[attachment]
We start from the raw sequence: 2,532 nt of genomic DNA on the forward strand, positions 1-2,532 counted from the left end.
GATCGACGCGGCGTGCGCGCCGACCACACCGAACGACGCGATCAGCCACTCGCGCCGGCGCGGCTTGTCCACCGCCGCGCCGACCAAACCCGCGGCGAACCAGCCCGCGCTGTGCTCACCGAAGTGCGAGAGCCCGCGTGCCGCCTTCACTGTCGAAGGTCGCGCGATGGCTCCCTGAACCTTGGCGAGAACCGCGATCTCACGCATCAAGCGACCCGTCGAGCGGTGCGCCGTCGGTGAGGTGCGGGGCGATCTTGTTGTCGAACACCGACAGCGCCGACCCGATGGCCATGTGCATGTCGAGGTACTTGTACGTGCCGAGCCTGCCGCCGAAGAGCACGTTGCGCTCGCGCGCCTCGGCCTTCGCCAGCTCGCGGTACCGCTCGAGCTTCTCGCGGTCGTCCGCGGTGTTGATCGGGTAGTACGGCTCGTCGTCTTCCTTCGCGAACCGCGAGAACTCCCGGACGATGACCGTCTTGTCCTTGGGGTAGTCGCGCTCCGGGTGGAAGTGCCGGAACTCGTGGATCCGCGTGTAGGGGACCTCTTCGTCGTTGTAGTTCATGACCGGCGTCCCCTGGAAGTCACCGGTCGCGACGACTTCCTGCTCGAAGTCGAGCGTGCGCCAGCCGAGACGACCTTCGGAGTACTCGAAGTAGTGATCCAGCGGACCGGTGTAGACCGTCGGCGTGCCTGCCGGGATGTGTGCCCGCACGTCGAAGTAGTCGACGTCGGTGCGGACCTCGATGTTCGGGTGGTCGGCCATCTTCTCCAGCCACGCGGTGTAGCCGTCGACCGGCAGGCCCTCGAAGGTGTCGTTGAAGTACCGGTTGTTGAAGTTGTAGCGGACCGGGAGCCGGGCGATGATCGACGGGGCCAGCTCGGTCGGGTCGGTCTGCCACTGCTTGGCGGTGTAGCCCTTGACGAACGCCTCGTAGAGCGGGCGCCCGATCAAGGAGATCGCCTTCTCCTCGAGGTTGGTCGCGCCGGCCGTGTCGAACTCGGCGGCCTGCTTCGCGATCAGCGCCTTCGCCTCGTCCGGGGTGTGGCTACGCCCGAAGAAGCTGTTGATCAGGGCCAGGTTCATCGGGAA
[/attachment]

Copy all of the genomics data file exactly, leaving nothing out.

We start from the raw sequence: 2,532 nt of genomic DNA on the forward strand, positions 1-2,532 counted from the left end.
GATCGACGCGGCGTGCGCGCCGACCACACCGAACGACGCGATCAGCCACTCGCGCCGGCGCGGCTTGTCCACCGCCGCGCCGACCAAACCCGCGGCGAACCAGCCCGCGCTGTGCTCACCGAAGTGCGAGAGCCCGCGTGCCGCCTTCACTGTCGAAGGTCGCGCGATGGCTCCCTGAACCTTGGCGAGAACCGCGATCTCACGCATCAAGCGACCCGTCGAGCGGTGCGCCGTCGGTGAGGTGCGGGGCGATCTTGTTGTCGAACACCGACAGCGCCGACCCGATGGCCATGTGCATGTCGAGGTACTTGTACGTGCCGAGCCTGCCGCCGAAGAGCACGTTGCGCTCGCGCGCCTCGGCCTTCGCCAGCTCGCGGTACCGCTCGAGCTTCTCGCGGTCGTCCGCGGTGTTGATCGGGTAGTACGGCTCGTCGTCTTCCTTCGCGAACCGCGAGAACTCCCGGACGATGACCGTCTTGTCCTTGGGGTAGTCGCGCTCCGGGTGGAAGTGCCGGAACTCGTGGATCCGCGTGTAGGGGACCTCTTCGTCGTTGTAGTTCATGACCGGCGTCCCCTGGAAGTCACCGGTCGCGACGACTTCCTGCTCGAAGTCGAGCGTGCGCCAGCCGAGACGACCTTCGGAGTACTCGAAGTAGTGATCCAGCGGACCGGTGTAGACCGTCGGCGTGCCTGCCGGGATGTGTGCCCGCACGTCGAAGTAGTCGACGTCGGTGCGGACCTCGATGTTCGGGTGGTCGGCCATCTTCTCCAGCCACGCGGTGTAGCCGTCGACCGGCAGGCCCTCGAAGGTGTCGTTGAAGTACCGGTTGTTGAAGTTGTAGCGGACCGGGAGCCGGGCGATGATCGACGGGGCCAGCTCGGTCGGGTCGGTCTGCCACTGCTTGGCGGTGTAGCCCTTGACGAACGCCTCGTAGAGCGGGCGCCCGATCAAGGAGATCGCCTTCTCCTCGAGGTTGGTCGCGCCGGCCGTGTCGAACTCGGCGGCCTGCTTCGCGATCAGCGCCTTCGCCTCGTCCGGGGTGTGGCTACGCCCGAAGAAGCTGTTGATCAGGGCCAGGTTCATCGGGAA